‘The Advent of Controversy’
Another Christmas season begins. Get ready to read the headlines of the new lawsuits by the “civil libertarians” ready to throw the baby-in-the-manger out with the bathwater. I remember years ago when somebody called the Christmas season, “The Advent of Controversy.”
Why is Christmas such a big deal? Let’s put it this way—why do groups like the ACLU, the Freedom From Religion Foundation, Americans United for Separation of Church and State invest time, money, and energy to fight any vestige of religious meaning to the holiday?
I remember what Christian commentator Janice Crouse, formerly with Concerned Women for America, told our listeners when I interviewed her for a TV special hosted by the late Dr. D. James Kennedy. The special was “What If Jesus Had Never Been Born?,” based on our book.
Crouse said, “When you see the atheist attack manger scenes, you might think, ‘This is an innocuous kind of thing. What do they have against a manger scene for crying out loud?’ It gives you some idea of how powerful Jesus Christ is. If He were not powerful, what would they care?”
For the last generation or so, there has been a fascination with UFOs and with speculations of life out there on some other planet. But what if ours is what J. B. Phillips once called “the visited planet”? That is, what if at one time God Himself visited our planet—beginning as a baby?
That’s precisely what the controversy over Christmas is all about. We believe, as Paul said to the Galatians, in the fullness of time, God sent His one and only Son. He came to die for our offenses against a holy God. He died so we don’t have to. Those who knowingly reject Him will be punished for their own sins. Their pride blinds them to their need for the Savior who came.
This baby in the manger was fully God and yet fully human. As the Nicene Creed (325 AD) declares about Jesus: that He is “God from God, Light from Light, True God from True God, Begotten not made, One in being with the Father…”
For a father to be a father, he has to have a child. Christians believe God the Father—the eternal Father—has always been the Father of Jesus Christ—the eternal Son. And the Spirit is divine.
If Christ were not divine, how could He be our Savior? But how so also if He were not human?
Jesus is God? A few years ago, millions of Americans read the novel by Dan Brown, The DaVinci Code. The novel made some rather novel claims about who Jesus was. That book tries to make the claim that Christ’s divinity was not held by the early church until decreed by the Council of Nicea because of the Roman emperor Constantine—and at that, it was a close vote.
Here are some quotes from the book: “‘My dear,’ Teabing declared, ‘until that moment in history, Jesus was viewed by his followers as a mortal prophet…a great and powerful man, but a man nonetheless. A mortal.'”
The character goes on to say: “Jesus’s establishment as ‘the Son of God’ was officially proposed and voted on by the Council of Nicaea….A relatively close vote at that.”
And he adds: “Nonetheless, establishing Christ’s divinity was critical to the further unification of the Roman empire and to the new Vatican power base. By officially endorsing Jesus as the Son of God, Constantine turned Jesus into a deity who existed beyond the scope of the human world, an entity whose power was unchallengeable.”
There are so many historical errors here that it’s amazing. Let me adjust one or two. First of all, that vote wasn’t close at all. The vote was 318 to 2. Secondly, Christians were worshiping Jesus as God from the very beginning. The New Testament, completed before 100 AD, is full of instances that reveal the divinity of Christ.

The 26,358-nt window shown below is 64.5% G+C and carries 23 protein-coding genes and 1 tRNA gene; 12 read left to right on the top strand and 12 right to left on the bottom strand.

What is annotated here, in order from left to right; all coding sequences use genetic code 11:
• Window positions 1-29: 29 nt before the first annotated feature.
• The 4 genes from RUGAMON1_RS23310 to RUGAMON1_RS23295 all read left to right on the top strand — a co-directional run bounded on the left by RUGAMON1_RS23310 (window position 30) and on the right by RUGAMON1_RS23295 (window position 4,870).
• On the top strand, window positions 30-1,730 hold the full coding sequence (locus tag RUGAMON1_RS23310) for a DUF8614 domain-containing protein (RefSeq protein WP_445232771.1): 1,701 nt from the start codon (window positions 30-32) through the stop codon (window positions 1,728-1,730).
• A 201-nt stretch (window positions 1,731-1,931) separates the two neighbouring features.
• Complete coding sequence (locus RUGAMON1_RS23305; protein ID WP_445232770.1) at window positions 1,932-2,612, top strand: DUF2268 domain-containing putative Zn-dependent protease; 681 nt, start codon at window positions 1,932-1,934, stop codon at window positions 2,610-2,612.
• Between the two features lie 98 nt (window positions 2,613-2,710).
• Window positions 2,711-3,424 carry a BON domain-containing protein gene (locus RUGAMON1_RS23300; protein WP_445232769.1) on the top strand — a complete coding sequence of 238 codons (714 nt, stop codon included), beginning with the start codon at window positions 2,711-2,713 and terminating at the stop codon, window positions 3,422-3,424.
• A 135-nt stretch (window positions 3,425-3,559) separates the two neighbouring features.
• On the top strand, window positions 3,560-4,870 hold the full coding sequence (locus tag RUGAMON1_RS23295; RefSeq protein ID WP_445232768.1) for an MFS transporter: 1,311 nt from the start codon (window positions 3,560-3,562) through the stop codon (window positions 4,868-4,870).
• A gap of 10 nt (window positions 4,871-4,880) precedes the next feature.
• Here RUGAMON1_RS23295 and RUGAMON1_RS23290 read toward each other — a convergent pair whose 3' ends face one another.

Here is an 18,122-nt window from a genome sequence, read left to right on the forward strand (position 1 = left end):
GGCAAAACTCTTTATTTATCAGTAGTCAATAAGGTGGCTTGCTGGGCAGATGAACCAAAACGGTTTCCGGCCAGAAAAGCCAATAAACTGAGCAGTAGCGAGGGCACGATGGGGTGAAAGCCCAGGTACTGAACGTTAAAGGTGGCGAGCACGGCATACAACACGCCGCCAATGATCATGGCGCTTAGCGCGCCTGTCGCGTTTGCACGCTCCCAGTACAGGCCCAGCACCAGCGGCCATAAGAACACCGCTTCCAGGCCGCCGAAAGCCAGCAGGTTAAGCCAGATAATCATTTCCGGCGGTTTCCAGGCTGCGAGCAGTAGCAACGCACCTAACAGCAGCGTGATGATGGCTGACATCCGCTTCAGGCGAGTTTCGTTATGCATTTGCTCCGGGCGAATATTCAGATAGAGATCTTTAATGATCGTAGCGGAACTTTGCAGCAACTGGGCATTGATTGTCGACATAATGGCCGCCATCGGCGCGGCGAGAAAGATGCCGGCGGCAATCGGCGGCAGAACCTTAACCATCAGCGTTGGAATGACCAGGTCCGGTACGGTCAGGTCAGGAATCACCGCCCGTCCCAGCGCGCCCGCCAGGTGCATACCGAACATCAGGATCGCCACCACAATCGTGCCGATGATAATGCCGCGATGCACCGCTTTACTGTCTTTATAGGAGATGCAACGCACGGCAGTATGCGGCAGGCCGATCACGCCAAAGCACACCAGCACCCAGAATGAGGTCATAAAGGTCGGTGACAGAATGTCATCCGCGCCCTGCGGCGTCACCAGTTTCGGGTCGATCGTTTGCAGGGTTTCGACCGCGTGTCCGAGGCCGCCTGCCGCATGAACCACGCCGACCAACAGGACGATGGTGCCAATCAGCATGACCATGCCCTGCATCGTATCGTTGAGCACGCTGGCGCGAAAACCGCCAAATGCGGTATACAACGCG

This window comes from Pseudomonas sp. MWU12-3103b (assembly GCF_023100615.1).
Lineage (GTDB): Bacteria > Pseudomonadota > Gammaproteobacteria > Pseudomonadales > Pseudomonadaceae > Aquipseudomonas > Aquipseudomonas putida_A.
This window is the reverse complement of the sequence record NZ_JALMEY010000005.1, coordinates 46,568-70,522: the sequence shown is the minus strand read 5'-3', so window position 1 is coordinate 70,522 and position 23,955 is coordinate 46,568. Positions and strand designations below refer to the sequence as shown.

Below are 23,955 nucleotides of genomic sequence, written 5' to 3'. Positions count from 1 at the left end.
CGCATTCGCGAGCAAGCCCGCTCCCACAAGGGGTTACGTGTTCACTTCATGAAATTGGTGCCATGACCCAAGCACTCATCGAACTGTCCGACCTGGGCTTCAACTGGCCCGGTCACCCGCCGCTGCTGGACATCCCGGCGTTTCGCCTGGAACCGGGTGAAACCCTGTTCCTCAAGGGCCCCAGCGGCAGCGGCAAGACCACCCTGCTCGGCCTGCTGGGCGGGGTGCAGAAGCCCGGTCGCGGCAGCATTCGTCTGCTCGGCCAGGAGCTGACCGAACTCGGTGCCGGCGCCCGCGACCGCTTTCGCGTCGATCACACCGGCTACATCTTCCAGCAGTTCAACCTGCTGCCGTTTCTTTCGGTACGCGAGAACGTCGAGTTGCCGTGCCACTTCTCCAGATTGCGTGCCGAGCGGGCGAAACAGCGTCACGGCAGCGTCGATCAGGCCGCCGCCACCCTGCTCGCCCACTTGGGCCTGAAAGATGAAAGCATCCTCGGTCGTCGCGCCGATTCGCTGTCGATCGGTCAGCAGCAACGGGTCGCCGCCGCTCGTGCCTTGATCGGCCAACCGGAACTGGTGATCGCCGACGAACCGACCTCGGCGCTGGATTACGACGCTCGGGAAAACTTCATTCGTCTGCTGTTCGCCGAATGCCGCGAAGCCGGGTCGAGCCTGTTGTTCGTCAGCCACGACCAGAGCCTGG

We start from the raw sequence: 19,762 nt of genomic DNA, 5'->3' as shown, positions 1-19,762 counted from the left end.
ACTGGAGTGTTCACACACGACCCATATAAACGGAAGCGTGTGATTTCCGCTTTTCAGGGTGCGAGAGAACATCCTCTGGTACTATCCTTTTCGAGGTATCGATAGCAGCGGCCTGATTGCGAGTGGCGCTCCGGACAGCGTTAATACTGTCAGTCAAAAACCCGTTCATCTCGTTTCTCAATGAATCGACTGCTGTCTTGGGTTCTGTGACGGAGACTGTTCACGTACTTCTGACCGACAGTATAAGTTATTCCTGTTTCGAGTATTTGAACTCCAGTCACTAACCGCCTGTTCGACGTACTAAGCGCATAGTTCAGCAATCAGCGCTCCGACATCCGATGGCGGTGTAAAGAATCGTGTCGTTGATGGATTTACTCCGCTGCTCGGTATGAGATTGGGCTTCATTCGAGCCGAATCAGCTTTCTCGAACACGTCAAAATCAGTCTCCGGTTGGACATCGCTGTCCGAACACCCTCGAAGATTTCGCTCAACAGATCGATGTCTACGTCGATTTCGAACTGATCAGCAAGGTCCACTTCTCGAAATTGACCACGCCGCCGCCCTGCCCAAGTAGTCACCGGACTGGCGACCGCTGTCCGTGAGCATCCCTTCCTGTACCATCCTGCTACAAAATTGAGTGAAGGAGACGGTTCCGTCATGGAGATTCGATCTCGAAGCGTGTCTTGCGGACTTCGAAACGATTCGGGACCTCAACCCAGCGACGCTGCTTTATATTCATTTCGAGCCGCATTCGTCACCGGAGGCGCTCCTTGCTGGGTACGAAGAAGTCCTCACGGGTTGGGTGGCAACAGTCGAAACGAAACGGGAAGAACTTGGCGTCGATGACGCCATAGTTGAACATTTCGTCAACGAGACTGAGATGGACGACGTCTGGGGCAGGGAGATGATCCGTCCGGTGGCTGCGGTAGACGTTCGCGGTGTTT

One of them comes from the opening of John’s Gospel, which declares, “In the beginning was the Word, and the Word was with God, and the Word was God.” It says He was the Co-Creator.
From secular history, we can also see Jesus was worshiped as divine. Here’s just one example. Pliny the Younger, a Roman administrator in an area in what is now Turkey, wrote to the Emperor Trajan around the year 115 and explained how he had gotten some information about the Christians by torturing a couple of deaconesses.
Pliny found out that the Christians worshiped on the first day of the week (Sunday), that they made a commitment to obey the Ten Commandments, and that they sang hymns and worshiped Christ as God. So it’s totally inaccurate to say this was just created by the Nicene Council.
The third point is in reference to Constantine. He gets a bad rap these days—even from Christians. Let me just say that when he became a Christian, it was a God-send to the Christian Church. After centuries of persecution, he gave the Christians freedom. It was a later emperor (Theodosius) who declared the empire “Christian,” while it still contained many pagans.
If Jesus were divine, is it hard to believe He could turn water into wine, walk on water, and rise from the dead? We’re still talking about these things 2000 years later.
Former skeptic and Oxford/Cambridge professor C. S. Lewis said: “The central miracle asserted by Christians is the Incarnation. They say that God became Man. Every other miracle prepares for this, or exhibits this, or results from this….In the Christian story God descends to re-ascend. He comes down; down from the heights of absolute being into TIME and space, down into humanity…down to the very roots and sea-bed of the Nature He has created.”
So why the opposition to Jesus, at Christmastime or otherwise? Jesus summed it up in one sentence: “Light has come into the world, but men prefer darkness because their deeds are evil.”
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